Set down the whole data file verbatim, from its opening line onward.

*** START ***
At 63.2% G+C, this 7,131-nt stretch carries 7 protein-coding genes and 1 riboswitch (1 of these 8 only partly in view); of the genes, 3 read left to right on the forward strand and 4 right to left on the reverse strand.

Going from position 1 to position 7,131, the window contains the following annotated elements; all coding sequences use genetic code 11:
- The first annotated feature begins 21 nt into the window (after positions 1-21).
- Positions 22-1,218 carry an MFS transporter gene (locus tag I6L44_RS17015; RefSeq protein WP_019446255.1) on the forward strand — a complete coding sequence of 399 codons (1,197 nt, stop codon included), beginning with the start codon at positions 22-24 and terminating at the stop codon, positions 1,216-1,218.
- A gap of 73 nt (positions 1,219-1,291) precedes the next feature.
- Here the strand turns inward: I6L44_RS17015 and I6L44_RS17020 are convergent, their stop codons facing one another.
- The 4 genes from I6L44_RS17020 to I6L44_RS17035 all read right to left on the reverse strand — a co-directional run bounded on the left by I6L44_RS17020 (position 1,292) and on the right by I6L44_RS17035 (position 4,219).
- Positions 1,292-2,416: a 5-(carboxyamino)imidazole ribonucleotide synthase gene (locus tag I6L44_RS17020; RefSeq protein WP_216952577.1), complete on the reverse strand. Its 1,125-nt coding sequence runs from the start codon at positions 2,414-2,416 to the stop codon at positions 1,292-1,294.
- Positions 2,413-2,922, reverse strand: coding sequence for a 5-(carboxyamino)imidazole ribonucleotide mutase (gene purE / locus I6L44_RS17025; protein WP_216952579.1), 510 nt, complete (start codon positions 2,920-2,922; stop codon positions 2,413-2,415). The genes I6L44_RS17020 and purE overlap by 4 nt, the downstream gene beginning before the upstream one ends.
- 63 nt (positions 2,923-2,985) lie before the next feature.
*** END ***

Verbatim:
At 63.2% G+C, this 7,131-nt stretch carries 7 protein-coding genes and 1 riboswitch (1 of these 8 only partly in view); of the genes, 3 read left to right on the forward strand and 4 right to left on the reverse strand.

Going from position 1 to position 7,131, the window contains the following annotated elements; all coding sequences use genetic code 11:
- The first annotated feature begins 21 nt into the window (after positions 1-21).
- Positions 22-1,218 carry an MFS transporter gene (locus tag I6L44_RS17015; RefSeq protein WP_019446255.1) on the forward strand — a complete coding sequence of 399 codons (1,197 nt, stop codon included), beginning with the start codon at positions 22-24 and terminating at the stop codon, positions 1,216-1,218.
- A gap of 73 nt (positions 1,219-1,291) precedes the next feature.
- Here the strand turns inward: I6L44_RS17015 and I6L44_RS17020 are convergent, their stop codons facing one another.
- The 4 genes from I6L44_RS17020 to I6L44_RS17035 all read right to left on the reverse strand — a co-directional run bounded on the left by I6L44_RS17020 (position 1,292) and on the right by I6L44_RS17035 (position 4,219).
- Positions 1,292-2,416: a 5-(carboxyamino)imidazole ribonucleotide synthase gene (locus tag I6L44_RS17020; RefSeq protein WP_216952577.1), complete on the reverse strand. Its 1,125-nt coding sequence runs from the start codon at positions 2,414-2,416 to the stop codon at positions 1,292-1,294.
- Positions 2,413-2,922, reverse strand: coding sequence for a 5-(carboxyamino)imidazole ribonucleotide mutase (gene purE / locus I6L44_RS17025; protein WP_216952579.1), 510 nt, complete (start codon positions 2,920-2,922; stop codon positions 2,413-2,415). The genes I6L44_RS17020 and purE overlap by 4 nt, the downstream gene beginning before the upstream one ends.
- 63 nt (positions 2,923-2,985) lie before the next feature.